Berkeley High students rehearse Our Monologues. Photo: Mara Halpern

The directors said they know they’re making a “sacrifice” by cutting The Vagina Monologues, but they’ve worked to create a show that retains the format and other beloved aspects of its predecessor while modernizing the content.

In the spring they put out a call for monologue submissions, only requiring that the stories be true. The writing could be on any topic of importance to the author.

The 45 student-written monologues they ended up receiving proved their peers have something new to say.

The result is a set of around 20 pieces written and performed by a diverse group of students. Writers could submit their pieces anonymously, and could indicate whether they wanted to audition for the monologue themselves or have a classmate perform it. Some students are even performing someone else’s piece while a peer is acting out theirs. Dancers are involved too.

In one Our Monologues piece, “Living the Dream,” a student describes immigrating to the U.S. from Mexico, crossing the border without their mother.

Another piece, “Do Something, Anything,” addresses the fear of gun violence at schools like Berkeley High.

Another touches on the same themes that drove Ensler but includes the sort of painful and urgent self-examination the directors felt was missing from past Berkeley performances.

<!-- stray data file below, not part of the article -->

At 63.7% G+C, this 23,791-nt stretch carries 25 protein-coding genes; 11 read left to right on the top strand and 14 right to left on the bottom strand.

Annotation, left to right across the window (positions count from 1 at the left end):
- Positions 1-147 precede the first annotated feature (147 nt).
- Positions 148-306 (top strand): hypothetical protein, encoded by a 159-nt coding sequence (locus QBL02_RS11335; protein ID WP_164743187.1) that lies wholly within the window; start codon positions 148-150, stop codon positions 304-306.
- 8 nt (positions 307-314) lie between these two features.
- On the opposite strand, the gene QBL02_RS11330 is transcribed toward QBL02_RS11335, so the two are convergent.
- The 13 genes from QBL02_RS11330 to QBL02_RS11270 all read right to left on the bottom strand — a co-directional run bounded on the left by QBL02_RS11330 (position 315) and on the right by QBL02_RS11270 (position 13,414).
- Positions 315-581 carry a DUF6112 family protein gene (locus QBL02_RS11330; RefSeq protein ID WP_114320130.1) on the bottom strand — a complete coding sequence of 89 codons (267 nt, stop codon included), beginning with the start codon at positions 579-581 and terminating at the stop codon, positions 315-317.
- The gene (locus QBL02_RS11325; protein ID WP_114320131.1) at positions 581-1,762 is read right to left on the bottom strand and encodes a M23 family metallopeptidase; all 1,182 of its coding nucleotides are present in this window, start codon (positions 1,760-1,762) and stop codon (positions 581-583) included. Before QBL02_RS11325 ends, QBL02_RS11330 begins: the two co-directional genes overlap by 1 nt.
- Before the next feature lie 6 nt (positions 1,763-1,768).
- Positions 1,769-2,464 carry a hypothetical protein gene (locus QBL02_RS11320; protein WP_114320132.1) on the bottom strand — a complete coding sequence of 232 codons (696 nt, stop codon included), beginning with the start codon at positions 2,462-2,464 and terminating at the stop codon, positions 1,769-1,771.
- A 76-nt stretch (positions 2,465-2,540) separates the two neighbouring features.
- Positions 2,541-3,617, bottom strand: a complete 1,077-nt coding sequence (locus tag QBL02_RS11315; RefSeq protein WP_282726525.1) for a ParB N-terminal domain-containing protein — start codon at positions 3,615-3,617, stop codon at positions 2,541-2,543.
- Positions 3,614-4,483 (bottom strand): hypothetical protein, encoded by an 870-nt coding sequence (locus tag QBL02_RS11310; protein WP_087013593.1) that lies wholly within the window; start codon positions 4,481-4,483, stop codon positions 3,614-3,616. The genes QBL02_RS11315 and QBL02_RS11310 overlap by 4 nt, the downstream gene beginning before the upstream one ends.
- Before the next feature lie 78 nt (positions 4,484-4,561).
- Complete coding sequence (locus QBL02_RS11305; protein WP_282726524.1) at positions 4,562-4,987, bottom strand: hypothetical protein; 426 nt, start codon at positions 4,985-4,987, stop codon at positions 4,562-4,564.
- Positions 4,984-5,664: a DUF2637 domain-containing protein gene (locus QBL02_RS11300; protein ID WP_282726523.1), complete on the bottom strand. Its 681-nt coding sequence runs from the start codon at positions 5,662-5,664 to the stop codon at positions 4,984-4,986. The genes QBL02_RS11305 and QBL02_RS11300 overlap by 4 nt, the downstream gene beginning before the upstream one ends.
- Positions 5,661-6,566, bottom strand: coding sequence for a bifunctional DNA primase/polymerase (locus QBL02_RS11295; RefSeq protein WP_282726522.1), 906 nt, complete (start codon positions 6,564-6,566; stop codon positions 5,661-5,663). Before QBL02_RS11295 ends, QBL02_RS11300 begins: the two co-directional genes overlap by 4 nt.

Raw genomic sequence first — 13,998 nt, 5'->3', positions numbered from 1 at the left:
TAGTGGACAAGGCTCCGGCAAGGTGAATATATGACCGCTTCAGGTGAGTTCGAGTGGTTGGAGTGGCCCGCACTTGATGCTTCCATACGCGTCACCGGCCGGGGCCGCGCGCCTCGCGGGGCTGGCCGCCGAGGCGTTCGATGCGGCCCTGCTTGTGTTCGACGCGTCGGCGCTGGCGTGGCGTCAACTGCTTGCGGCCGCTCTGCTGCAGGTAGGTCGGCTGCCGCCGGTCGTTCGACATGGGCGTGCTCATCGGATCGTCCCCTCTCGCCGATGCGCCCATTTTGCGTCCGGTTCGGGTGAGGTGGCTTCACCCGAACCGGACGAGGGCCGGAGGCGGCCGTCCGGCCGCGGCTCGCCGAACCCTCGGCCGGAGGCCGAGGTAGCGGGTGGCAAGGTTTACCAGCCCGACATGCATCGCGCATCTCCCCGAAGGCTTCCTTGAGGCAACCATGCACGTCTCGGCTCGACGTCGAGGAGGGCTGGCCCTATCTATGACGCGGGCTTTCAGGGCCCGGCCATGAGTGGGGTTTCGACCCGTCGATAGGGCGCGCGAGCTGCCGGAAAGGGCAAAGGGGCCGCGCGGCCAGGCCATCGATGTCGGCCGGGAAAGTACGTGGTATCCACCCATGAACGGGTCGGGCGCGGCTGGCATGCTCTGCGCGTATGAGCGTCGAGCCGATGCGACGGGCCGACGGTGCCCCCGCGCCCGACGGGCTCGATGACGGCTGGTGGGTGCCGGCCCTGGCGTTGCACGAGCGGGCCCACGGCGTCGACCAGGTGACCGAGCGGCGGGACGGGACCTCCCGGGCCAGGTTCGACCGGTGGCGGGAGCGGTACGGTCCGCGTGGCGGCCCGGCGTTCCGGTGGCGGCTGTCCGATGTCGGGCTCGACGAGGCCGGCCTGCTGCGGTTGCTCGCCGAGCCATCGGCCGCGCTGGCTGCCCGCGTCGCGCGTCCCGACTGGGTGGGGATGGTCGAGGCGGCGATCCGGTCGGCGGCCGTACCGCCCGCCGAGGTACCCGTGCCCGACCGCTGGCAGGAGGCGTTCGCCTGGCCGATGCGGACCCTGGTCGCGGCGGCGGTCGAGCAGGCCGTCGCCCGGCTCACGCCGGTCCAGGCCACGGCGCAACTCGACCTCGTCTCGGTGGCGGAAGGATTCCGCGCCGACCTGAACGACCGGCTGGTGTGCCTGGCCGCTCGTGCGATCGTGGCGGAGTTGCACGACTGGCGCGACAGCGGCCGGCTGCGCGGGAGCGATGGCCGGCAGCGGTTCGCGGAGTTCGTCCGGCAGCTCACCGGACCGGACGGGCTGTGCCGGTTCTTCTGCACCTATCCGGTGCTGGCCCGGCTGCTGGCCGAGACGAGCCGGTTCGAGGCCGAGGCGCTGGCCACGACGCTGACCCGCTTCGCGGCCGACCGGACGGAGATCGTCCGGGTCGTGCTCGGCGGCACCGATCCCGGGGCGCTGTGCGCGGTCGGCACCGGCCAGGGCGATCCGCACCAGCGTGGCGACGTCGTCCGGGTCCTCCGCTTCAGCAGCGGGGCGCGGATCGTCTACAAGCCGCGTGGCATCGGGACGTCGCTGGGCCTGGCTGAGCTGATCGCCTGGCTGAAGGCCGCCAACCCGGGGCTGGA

In “The Things I Wish I Could Say to You,” five students speak about sexual harassment and assault in the Berkeley High community.

“That’s something we are really, really proud of,” Halpern said. “We’re lucky to have this platform to highlight this thing that I swear I hear about every day.”

In keeping with the mission of Ensler’s nonprofit V-Day, proceeds from Berkeley High performances of her play always went to local and international organizations working to prevent violence against women and girls. Our Monologues proceeds will continue to be sent to Bay Area Women Against Rape, as well as other to-be-determined organizations addressing issues discussed in the show.

About 20 smiling teenagers gather around a mural of their faces. They're all wearing the same blue sweatshirt and some are dangling their legs off a ledge
The cast and creators of “Our Monologues” pose by their show’s mural, made by BHS student Abby Pearson. Photo: Joaquin Richmond

Halpern and Eleftheriadou are graduating this spring, but they hope the reception to Our Monologues is powerful enough to launch a new annual tradition.

“When The Vagina Monologues came out, and for most of the time it was performed at Berkeley High, it was really needed,” Eleftheriadou said. “Now we’ve sort of closed the door — and we’re opening it wider.”

Outside of Berkeley, though, it remains a radical act to perform Ensler’s play on a high school stage.

In 2007, some of those actors were suspended for saying the word “vagina” on campus.

Natalie Orenstein is a reporter at Berkeleyside. Email: natalie@berkeleyside.com. Twitter: nat_orenstein.